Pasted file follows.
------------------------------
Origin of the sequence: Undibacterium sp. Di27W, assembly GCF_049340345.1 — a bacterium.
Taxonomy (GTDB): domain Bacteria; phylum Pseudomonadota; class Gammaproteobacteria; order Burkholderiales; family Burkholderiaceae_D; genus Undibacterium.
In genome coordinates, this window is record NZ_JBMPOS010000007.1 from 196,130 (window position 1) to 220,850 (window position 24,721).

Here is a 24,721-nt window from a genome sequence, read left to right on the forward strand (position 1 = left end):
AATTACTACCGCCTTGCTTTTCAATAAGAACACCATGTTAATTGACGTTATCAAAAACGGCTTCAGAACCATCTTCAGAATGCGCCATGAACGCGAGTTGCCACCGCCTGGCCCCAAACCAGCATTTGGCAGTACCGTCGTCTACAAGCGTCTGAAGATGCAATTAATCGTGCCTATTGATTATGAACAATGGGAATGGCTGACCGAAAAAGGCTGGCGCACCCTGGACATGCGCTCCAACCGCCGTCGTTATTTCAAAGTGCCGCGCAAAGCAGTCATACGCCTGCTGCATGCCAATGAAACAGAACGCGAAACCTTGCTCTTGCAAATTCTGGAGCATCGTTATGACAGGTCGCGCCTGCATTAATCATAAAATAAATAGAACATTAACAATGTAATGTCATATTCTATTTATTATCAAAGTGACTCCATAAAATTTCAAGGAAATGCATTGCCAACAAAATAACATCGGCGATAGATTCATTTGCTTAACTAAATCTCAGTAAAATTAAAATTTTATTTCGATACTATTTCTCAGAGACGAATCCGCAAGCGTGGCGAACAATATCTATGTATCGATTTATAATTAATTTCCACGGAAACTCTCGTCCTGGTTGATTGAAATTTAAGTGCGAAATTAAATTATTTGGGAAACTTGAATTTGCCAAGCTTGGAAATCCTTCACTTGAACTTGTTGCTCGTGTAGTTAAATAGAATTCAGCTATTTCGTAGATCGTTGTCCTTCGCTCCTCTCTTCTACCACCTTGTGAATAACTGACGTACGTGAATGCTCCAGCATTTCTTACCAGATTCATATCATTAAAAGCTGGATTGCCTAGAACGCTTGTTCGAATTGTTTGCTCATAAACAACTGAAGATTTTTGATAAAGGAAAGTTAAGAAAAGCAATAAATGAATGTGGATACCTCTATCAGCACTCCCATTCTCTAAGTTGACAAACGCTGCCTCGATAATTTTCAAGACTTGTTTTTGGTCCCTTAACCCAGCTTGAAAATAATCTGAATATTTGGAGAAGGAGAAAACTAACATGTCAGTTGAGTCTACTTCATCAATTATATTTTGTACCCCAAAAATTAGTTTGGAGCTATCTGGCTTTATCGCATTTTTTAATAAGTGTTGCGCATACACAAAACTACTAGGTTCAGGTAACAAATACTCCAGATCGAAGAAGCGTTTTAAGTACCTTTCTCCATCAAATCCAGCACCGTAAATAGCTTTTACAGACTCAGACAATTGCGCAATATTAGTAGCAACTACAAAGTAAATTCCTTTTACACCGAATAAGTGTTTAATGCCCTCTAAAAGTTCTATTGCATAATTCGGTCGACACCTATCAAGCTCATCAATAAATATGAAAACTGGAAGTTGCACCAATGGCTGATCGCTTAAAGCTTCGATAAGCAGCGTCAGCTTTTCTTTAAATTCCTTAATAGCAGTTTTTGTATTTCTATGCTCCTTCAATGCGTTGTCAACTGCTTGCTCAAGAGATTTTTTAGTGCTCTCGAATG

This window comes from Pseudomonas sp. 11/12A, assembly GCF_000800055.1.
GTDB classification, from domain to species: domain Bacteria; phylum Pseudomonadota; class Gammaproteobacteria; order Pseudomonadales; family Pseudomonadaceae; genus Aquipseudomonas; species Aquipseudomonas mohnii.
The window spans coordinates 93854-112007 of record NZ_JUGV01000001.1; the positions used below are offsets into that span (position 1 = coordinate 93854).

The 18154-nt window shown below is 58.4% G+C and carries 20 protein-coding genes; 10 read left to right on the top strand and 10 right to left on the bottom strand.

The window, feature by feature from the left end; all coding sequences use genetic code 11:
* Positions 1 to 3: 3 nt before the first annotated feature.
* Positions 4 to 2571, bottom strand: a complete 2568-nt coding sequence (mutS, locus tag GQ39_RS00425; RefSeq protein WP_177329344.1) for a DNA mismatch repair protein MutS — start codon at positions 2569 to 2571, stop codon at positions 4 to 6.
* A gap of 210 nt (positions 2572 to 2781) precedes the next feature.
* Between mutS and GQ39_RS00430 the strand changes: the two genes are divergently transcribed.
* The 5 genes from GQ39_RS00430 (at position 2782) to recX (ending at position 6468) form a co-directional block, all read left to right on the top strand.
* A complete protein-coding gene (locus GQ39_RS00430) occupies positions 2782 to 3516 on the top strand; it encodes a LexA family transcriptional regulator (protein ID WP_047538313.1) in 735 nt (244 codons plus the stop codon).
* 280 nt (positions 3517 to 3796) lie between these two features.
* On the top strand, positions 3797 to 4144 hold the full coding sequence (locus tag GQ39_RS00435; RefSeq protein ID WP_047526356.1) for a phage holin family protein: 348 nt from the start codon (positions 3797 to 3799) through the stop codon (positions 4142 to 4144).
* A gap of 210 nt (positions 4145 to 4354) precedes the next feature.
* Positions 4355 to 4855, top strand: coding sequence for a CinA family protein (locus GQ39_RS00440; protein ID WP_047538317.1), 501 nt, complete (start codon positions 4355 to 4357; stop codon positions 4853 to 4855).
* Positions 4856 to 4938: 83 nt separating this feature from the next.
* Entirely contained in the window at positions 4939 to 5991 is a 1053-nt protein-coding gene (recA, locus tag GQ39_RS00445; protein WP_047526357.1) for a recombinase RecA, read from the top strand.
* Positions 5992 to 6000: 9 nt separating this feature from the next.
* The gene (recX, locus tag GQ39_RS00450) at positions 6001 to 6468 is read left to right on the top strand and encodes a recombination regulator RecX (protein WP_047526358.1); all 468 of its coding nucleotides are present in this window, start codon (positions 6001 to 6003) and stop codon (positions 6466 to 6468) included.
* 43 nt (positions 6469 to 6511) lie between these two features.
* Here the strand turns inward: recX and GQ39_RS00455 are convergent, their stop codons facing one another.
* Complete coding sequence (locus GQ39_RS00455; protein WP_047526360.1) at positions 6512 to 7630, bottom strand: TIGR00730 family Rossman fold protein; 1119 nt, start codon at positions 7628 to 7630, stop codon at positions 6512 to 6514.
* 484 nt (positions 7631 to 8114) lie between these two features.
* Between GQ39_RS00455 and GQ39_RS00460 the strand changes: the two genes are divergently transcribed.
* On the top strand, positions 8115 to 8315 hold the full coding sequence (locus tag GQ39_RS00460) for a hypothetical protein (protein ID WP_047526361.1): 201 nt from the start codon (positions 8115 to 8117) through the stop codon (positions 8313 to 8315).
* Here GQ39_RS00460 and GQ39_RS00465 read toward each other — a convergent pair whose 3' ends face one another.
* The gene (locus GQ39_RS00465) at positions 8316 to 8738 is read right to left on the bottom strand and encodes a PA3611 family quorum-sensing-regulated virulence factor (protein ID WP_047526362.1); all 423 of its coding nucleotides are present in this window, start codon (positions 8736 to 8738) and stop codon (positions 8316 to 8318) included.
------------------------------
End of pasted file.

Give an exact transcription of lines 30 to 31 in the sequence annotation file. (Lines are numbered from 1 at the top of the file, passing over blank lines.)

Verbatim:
* On the top strand, positions 8115 to 8315 hold the full coding sequence (locus tag GQ39_RS00460) for a hypothetical protein (protein ID WP_047526361.1): 201 nt from the start codon (positions 8115 to 8117) through the stop codon (positions 8313 to 8315).
* Here GQ39_RS00460 and GQ39_RS00465 read toward each other — a convergent pair whose 3' ends face one another.